KLM Extends Customer Service Bot To Twitter And WeChat

What Happened
Dutch airline KLM was one of the first airlines to create a chatbot for Facebook Messenger, now the airline company has expanded its bot action to Twitter and WeChat as well. Rather impressively, the bots are fluent in 10 languages, helping KLM to better serve its international customers. They can provide booking confirmation, check-in notification, boarding passes, as well as flight status updates to any customers who checked in through KLM.com and elect to get their info through Twitter DM or WeChat.

What Brands Need To Do
This extended chatbot support underscores KLM’s commitment to using bots as a customer service tool to help streamline the flight check-in process. Messaging apps has become a channel for brands to effectively reach mobile customers, and bots can be a powerful and cost-effective tool for handling basic information requests, managing business bookings, and facilitating direct purchases. More brands should be coming up with a conversational strategy that includes not only how to use bots to improve their brand messaging and services but also how to properly promote the bots.

KLM is also smart to expand their chatbot support so as to better serve their international customer base. Different messaging apps enjoy varying regional popularity, as Facebook Messenger is most popular in the U.S. whereas WeChat dominates the Chinese market. Twitter DM is a good solution to cover the other global markets. For more in-depth analysis how brands can leverage global mega-channels and niche micro-channels to effectively reach key audiences across the world, check out the Global Culture section of our Outlook 2017.

 


Source: MarTech Today

BET Debuts Messenger Bot To Promote Branded Summer Festival

What Happened
BET network is launching a Facebook Messenger bot to serve as a companion to the BET Experience, a four-day festival in Los Angeles that will culminate in the BET Awards, which air June 25. Working with bot-building startup Conversable, BET designed the bot to be capable of answering common inquiries such as directions and set times. It will also serve up content like GIFs and other media of the festival as they happen, providing attendees with fun, shareable content to post to social media to amplify the event’s earned reach.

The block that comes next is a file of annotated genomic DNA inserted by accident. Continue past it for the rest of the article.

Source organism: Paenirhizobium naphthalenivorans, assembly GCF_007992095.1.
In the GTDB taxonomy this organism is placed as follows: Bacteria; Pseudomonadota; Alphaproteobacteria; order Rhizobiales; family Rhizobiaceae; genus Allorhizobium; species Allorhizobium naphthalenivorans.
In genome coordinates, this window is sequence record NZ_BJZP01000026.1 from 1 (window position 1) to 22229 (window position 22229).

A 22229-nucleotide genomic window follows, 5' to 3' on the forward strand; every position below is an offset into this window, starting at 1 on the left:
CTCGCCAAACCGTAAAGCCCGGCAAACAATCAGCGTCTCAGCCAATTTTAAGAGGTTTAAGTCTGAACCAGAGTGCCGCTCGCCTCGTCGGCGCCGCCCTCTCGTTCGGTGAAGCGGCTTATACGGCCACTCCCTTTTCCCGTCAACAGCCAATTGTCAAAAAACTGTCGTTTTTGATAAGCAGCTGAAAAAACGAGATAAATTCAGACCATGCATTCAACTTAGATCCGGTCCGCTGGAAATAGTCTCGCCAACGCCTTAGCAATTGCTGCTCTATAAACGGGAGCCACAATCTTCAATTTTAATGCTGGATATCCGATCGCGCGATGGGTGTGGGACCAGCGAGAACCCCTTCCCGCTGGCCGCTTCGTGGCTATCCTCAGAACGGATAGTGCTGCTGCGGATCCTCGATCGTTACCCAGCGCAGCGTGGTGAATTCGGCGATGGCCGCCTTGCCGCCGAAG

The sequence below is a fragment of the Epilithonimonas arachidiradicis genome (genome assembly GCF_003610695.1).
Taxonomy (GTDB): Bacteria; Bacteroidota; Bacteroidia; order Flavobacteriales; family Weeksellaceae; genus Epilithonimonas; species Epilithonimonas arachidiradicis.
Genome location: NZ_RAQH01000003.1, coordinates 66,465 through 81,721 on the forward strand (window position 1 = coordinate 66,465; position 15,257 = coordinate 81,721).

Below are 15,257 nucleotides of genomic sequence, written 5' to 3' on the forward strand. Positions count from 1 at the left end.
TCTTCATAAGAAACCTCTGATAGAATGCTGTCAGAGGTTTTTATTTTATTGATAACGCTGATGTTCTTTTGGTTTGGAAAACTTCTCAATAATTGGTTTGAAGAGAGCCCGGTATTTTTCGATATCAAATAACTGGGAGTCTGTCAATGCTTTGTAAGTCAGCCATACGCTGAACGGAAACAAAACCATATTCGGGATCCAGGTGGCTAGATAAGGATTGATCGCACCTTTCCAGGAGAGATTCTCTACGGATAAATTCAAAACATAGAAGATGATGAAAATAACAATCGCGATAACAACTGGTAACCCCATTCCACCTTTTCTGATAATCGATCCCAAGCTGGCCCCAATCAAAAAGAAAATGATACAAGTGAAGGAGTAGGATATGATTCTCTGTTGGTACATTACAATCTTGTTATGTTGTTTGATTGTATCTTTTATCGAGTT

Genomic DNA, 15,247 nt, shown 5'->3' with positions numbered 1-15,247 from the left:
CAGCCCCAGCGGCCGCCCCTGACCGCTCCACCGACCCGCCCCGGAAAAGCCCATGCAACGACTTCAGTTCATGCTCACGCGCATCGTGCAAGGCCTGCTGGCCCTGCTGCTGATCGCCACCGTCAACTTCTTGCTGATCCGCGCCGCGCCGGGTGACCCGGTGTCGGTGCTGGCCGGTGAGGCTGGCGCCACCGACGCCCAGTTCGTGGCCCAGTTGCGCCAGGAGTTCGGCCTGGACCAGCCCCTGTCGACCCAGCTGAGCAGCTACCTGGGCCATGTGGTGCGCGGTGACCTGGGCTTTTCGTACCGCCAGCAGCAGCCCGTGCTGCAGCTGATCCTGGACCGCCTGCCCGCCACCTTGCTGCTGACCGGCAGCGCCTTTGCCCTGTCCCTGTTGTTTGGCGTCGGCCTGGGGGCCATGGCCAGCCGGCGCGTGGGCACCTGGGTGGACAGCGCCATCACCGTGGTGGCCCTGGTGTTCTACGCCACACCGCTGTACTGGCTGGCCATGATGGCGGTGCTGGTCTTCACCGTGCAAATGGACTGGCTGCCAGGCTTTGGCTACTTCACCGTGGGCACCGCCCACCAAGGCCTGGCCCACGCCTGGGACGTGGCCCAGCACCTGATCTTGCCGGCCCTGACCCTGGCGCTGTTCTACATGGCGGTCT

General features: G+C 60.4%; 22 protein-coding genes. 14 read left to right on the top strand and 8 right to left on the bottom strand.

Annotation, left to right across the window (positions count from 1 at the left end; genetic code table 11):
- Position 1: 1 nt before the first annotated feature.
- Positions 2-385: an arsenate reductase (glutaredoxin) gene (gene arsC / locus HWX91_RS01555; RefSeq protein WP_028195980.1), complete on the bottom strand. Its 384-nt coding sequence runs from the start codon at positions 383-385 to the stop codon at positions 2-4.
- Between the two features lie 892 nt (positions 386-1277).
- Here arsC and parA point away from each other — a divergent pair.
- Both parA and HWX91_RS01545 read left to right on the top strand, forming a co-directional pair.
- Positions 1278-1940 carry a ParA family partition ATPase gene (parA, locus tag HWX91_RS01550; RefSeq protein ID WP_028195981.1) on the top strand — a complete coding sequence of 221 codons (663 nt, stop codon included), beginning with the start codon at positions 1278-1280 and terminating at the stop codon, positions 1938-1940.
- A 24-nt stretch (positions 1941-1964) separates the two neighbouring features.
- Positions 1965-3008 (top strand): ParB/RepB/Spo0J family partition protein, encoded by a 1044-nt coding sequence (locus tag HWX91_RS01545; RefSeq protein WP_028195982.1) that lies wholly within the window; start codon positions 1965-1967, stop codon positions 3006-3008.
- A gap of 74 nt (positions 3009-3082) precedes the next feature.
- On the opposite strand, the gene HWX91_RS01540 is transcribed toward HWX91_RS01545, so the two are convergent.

What Brands Need To Do
Previously, entertainment brands such as Sony and NatGeo have created chatbots to engage fans via conversations with fictional characters, be it a villain from the Resident Evil franchise or Albert Einstein. In contrast, BET’s take on chatbot is a lot more utilitarian, functioning primarily as a customer service bot and content dispenser to improve the event experience for the festival attendees. This is a cool take on how an entertainment brand can use conversational services, like a chatbot or an Alexa skill, to improve the customer experience in a fun, innovative way.

How We Can Help
The Lab has extensive experience in building Alexa Skills and chatbots to reach consumers on conversational interfaces. So much so that we’ve built a dedicated conversational practice called Dialogue. The “Miller Time” Alexa Skill we developed with Drizly for Miller Lite is a good example of how Dialogue can help brands build a conversational customer experience, supercharged by our stack of technology partners with best-in-class solutions and an insights engine that extracts business intelligence from conversational data.

If you’d like to learn more about how to effectively reach consumers on conversational interfaces, or to leverage the Lab’s expertise to take on related client opportunities within the IPG Mediabrands, please contact our Client Services Director Samantha Barrett (samantha@ipglab.com) to schedule a visit to the Lab.

 


Source: Digiday

Twitter Launches Direct Message Card To Help Brands Promote Chatbots

What Happened
Twitter announced a new ad unit called Direct Message Card to help brands promote their chatbots and other conversational experience in Direct Message (DM). This new ad unit is customizable using either an image or video, along with up to four call-to-action buttons meant to encourage Twitter users to start a conversation with brands via private DMs instead of tweeting publicly. Patrón Tequila is among the first to use this ad product to promote its “Bot-Tender,” which can recommend tequila-based cocktails based on occasions and flavor preference according to user input.

What Brands Need To Do